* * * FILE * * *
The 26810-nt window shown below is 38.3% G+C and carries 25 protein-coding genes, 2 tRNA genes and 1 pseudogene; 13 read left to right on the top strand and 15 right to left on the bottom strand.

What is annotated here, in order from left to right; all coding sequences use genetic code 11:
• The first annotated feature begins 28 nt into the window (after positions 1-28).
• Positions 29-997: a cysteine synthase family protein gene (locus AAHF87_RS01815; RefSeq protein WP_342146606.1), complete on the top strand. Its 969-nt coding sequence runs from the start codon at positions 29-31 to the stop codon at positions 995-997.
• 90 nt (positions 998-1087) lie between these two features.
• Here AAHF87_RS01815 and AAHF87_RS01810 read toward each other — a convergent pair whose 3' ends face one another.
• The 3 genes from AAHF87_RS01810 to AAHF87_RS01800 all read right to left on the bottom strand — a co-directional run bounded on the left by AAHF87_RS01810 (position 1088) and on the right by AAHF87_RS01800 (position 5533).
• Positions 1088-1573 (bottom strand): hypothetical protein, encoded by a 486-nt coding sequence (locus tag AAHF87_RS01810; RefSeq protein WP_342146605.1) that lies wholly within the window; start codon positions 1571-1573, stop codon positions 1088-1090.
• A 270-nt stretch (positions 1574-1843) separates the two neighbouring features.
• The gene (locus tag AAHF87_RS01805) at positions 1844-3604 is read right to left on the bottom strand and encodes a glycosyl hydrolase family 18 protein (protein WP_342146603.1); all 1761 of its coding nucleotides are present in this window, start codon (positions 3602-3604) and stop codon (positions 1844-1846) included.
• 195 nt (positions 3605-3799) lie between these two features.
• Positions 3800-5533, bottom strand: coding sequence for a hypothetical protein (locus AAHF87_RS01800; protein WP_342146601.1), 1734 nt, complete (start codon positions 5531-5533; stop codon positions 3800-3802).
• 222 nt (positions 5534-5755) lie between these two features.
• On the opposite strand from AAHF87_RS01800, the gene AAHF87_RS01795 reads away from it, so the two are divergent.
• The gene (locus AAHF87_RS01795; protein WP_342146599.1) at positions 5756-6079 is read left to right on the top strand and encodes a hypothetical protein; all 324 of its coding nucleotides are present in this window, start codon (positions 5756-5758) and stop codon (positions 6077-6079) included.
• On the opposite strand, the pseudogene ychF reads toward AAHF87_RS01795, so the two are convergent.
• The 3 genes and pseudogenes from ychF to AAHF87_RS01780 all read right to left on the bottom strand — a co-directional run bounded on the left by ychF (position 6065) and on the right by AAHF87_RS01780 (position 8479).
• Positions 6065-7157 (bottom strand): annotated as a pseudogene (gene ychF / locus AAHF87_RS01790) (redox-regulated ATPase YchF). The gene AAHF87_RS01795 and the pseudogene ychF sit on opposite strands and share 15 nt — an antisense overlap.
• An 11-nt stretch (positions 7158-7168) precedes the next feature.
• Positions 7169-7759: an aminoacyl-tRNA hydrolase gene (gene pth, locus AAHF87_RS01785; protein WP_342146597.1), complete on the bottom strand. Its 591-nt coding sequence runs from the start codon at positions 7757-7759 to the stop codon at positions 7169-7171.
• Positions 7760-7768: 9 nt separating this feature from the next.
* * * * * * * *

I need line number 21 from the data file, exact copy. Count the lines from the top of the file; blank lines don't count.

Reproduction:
• Positions 7760-7768: 9 nt separating this feature from the next.